Deakin researchers helping Paralympians go for gold.
Deakin University’s School of Engineering and the Australian Paralympic Committee have signed an MoU based around developing high impact sports technologies for elite Paralympian athletes.
There are already projects underway at Deakin in this area.
The MoU formalises those arrangements between the University and APC.
The technology all involves clean sheet design enabling new and innovative ideas and design to thrive.
Both staff and students at Deakin are designing, engineering and prototyping up to pre-production scale equipment that will have a huge impact on how our athletes compete both here and overseas.
The first project is up to prototyping stage.
For the sport of Boccia a new ramp has been designed by Kris Plumb and Daniel Howard, two fourth-year engineering students.
The ramp will be available for this year’s national competitions before being used at the world championships later in 2013.
"A ramp of this quality will provide an enormous boost to our BC3 athletes and better support their endeavours to qualify for the 2016 Rio Paralympic Games," said Paul Van Ossten from the APC.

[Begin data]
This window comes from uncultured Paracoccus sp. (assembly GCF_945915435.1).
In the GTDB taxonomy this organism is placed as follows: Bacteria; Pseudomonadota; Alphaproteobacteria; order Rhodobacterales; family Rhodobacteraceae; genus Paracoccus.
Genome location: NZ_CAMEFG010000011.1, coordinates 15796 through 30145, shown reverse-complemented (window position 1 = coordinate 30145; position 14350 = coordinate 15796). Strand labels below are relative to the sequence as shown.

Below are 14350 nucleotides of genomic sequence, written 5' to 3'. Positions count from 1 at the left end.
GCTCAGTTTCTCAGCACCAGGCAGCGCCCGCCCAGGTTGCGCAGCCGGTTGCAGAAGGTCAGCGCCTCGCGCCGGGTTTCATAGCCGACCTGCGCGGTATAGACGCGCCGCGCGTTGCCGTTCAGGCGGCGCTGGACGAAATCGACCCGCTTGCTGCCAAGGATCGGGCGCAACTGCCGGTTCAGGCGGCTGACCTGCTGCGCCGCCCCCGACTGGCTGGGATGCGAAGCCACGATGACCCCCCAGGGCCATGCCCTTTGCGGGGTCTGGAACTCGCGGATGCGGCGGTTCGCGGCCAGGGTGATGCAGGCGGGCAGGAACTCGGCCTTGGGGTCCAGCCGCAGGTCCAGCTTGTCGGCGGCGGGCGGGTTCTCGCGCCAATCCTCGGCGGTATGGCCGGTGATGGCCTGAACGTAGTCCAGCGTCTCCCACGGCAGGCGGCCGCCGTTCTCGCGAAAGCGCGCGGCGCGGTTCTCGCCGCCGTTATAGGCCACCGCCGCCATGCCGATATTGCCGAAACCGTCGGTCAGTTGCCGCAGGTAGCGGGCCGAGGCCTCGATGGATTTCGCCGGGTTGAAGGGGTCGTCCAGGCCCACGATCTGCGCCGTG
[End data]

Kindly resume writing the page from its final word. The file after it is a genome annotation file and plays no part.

"Access to world class equipment is paramount in this sport and the ramp being developed by Deakin certainly meets this criteria."
A separate project will be a new hand cycle for Stuart Tripp, a top 10 hand cyclist in the world and a London Olympian.
Stuart is aiming for gold at the 2016 Olympics in Rio.
Stefan Sens, a final year engineering student, will be undertaking this project as part of his final year; again another clean sheet design building from the ground up.
Working in partnership with Stefan, Stuart will have access to the vast materials and advanced manufacturing resources Deakin Engineering has on offer.
"I am very excited to be working with the Deakin School of Engineering on this project which will deliver the competitive advantage in the lead into Rio 2016," Stuart Tripp said.
"This bike will be lighter utilising the best design and materials available, ultimately producing a better bike and better performance."
The School of Engineering is heavily focussed on research into materials, advanced manufacturing and sports technology that can have an impact on the broader community.
This new agreement with the APC allows both staff and students to apply their research to products that make a difference.